When it comes to new privacy rules that technology companies are expecting to face, the likes of Facebook, Google, IBM and Microsoft have become more aggressive in trying to shape them in the U.S.
According to a report in The New York Times citing administration officials and the companies, technology companies in recent months have been lobbying officials within the Trump White House to begin crafting a federal privacy law. The law would overrule the California law and put in place less stringent rules that would give the tech companies more leeway in how they use personal data from their customers, reported The New York Times. Dean Garfield, president of the Information Technology Industry Council, told the paper that it is “committed to being part of the process and a constructive part of the process. The best way is to work toward developing our own blueprint.”
The idea to get more aggressive in calling for one federal law gained momentum among the tech companies during the spring, when a realization set in that California’s proposal about protecting consumers’ digital data could indeed become law. In May, during a board meeting for the Information Technology Industry Council, Joe Kaplan, the top lobbyist for Facebook, said the California proposal threatened the industry and that fighting that should be the number one priority, reported the paper. Kaplan warned the California proposal could spread to other states and become a regulatory mess. At that point, the tech companies came together as it became clear that a federal rule would be better.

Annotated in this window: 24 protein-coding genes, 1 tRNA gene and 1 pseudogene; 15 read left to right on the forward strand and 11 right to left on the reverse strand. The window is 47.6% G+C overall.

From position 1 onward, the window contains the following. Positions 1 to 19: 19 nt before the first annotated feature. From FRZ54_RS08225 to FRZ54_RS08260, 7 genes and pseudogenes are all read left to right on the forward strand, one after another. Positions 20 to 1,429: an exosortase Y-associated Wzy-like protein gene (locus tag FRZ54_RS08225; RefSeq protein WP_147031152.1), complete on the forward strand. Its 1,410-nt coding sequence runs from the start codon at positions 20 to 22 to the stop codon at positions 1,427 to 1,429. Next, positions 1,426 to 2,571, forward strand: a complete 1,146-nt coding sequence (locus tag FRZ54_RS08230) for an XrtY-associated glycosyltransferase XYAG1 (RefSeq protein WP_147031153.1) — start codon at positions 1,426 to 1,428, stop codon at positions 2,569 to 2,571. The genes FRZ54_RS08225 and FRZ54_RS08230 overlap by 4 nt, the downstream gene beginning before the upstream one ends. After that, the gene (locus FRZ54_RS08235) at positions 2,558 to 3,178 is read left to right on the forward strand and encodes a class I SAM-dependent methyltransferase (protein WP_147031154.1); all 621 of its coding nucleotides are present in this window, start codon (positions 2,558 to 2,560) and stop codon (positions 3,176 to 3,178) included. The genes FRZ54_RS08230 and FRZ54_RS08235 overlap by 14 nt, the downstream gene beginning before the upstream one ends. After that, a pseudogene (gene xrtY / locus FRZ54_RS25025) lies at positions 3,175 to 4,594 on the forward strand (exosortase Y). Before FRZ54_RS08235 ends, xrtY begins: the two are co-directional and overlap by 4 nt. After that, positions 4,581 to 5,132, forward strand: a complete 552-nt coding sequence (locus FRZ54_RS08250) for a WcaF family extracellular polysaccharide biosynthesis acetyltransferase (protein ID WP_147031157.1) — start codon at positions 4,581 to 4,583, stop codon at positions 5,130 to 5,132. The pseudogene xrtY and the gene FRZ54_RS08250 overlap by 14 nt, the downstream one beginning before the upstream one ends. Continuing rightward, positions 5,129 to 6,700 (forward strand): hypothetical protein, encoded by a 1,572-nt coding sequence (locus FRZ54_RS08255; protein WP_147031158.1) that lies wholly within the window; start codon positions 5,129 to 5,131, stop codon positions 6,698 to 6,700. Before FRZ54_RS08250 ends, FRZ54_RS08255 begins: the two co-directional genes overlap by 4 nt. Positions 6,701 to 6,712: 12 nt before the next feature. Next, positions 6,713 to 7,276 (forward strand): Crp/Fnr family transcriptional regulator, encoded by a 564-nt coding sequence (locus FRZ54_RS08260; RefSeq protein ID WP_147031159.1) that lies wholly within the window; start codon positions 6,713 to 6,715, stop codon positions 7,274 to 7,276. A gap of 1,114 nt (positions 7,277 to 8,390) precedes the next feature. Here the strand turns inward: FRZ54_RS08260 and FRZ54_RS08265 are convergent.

While Facebook and Google had been gearing up to fight all the potential new rules, they became less resistant about a federal law — granted they were involved in the crafting of it. “There has been a complete shift on privacy,” Chris Padilla, vice president for government and regulatory affairs at IBM, told the NYT. “There is now broad recognition that companies that were resistant to privacy rules can no longer just say no.” Meanwhile, in a statement to the paper, Google said: “There are renewed efforts to define the privacy legislative frameworks of the future, and we look forward to working with policymakers around the world to move the process forward.”
The White House is expected to have an outline of what the privacy rules may look like by the end of 2018, but that timeline could be pushed back given there are a lot of government agencies involved in the crafting of the rule, noted the report.